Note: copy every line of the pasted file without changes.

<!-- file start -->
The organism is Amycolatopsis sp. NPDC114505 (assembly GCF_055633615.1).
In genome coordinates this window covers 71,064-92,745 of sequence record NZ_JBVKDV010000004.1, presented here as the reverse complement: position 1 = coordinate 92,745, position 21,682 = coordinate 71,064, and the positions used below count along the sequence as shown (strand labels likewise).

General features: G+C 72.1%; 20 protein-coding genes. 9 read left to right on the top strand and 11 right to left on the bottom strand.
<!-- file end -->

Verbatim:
The organism is Amycolatopsis sp. NPDC114505 (assembly GCF_055633615.1).
In genome coordinates this window covers 71,064-92,745 of sequence record NZ_JBVKDV010000004.1, presented here as the reverse complement: position 1 = coordinate 92,745, position 21,682 = coordinate 71,064, and the positions used below count along the sequence as shown (strand labels likewise).

General features: G+C 72.1%; 20 protein-coding genes. 9 read left to right on the top strand and 11 right to left on the bottom strand.